2. Able to give informed consent or, if there is evidence of cognitive decline, able to appoint a durable power of attorney (DPA) who can give informed consent


Exclusion criteria for all subjects:

1. Use of illegal drugs within the past 6 months

2. More than 7 alcoholic drinks a week for females or 14 alcoholic drinks a week for males.

3. History of a neurologic disorder such as a brain tumor, stroke, central nervous system infection, multiple sclerosis, a movement disorder epilepsy or a history of seizures.

4. History of any head injury with loss of consciousness

5. Pregnancy or positive pregnancy test before the research procedure due to the risks associated with MRI and DAT SPECT scans. This would exclude subjects from participating in the protocol at that time.

6. Inability to lie flat on the back for up to 2 hours

7. Claustrophobia or a feeling of discomfort from being in small, enclosed spaces.

8. Surgically or traumatically implanted metallic foreign bodies, such as pacemakers, implanted medical pumps, implanted hearing aids, metal plates in the skull or metal implants in the skull or eyes (other than dental fillings) that may be physically hazardous during an MRI, or might distort the images.

9. Ablative surgery or implanted electrodes and generator for deep brain stimulation

10. Use of the following medications or substances within 6 months of getting DAT SPECT scan: Cocaine, amphetamines, methylphenidate, ephedrine, phentermine, buproprion, fentanyl, ketamine, phencyclidine.

11. Use of the following therapies which may affect mitochondrial function: Coenzyme Q10, vitamin E, vitamin C, anti-retroviral drugs, chemotherapeutic agents, anti-epileptics agents or antibiotics. (Use of these substances will prevent getting MRS scan only).

12. Have uncontrolled head movements that may impair image data collection (for PD and EP cohorts)

13. Have clinically relevant focal neurological findings on exam that suggest cerebral pathology other than that associated with parkinsonism (for PD and EP cohorts)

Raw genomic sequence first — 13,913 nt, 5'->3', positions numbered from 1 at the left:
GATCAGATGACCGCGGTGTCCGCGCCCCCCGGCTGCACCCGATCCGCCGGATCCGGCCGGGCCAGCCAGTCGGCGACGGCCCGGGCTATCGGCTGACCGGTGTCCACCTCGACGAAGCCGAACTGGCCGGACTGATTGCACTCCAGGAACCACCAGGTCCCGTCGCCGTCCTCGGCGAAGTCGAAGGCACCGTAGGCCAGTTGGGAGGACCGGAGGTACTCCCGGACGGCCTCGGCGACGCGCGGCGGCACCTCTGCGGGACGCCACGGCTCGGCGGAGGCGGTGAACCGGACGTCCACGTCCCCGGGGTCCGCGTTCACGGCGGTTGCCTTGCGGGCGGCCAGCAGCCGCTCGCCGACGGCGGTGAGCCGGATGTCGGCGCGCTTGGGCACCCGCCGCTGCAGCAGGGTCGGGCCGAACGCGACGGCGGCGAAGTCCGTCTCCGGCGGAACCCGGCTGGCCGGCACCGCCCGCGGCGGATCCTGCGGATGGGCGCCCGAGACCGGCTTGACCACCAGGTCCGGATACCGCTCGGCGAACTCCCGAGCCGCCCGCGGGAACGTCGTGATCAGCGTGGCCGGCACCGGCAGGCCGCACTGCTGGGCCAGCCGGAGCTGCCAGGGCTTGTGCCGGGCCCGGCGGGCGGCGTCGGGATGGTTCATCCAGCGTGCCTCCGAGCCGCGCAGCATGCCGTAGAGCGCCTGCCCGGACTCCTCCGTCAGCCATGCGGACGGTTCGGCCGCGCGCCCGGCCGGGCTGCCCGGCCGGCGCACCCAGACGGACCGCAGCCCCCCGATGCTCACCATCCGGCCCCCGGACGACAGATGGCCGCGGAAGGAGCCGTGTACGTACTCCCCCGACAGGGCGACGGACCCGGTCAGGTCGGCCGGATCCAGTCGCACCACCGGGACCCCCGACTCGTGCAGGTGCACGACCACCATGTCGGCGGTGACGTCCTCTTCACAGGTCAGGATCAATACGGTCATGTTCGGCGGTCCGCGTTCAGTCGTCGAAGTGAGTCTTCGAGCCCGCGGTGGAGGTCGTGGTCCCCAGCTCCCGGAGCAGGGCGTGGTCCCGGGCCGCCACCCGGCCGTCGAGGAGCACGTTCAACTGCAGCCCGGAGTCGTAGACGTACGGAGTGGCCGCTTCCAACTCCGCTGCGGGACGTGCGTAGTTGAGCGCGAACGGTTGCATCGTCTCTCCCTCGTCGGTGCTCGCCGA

14. Any abnormal or focal finding on neurological exam (for healthy volunteer cohort only).

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Narendra DP, Jin SM, Tanaka A, Suen DF, Gautier CA, Shen J, Cookson MR, Youle RJ. PINK1 is selectively stabilized on impaired mitochondria to activate Parkin. PLoS Biol. 2010 Jan 26;8(1):e1000298.

Olanow CW, Stern MB, Sethi K. The scientific and clinical basis for the treatment of Parkinson disease (2009). Neurology. 2009 May 26;72(21 Suppl 4):S1-136.

Schapira AH. Mitochondria in the aetiology and pathogenesis of Parkinson's disease. Lancet Neurol. 2008 Jan;7(1):97-109.

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Principal Investigator

Referral Contact

For more information:

Silvina G. Horovitz, Ph.D.
National Institute of Neurological Disorders and Stroke (NINDS)
National Institutes of Health
Building 10
Room 7D37
10 Center Drive
Bethesda, Maryland 20892
(301) 435-2163

Elaine P. Considine, R.N.
National Institute of Neurological Disorders and Stroke (NINDS)
National Institutes of Health
Building 10
Room 7D36
10 Center Drive
Bethesda, Maryland 20892
(301) 435-8518

Office of Patient Recruitment
National Institutes of Health Clinical Center (CC)
Building 61, 10 Cloister Court
Bethesda, Maryland 20892
Toll Free: 1-800-411-1222
Local Phone: 301-451-4383
TTY: 1-866-411-1010

Clinical Trials Number: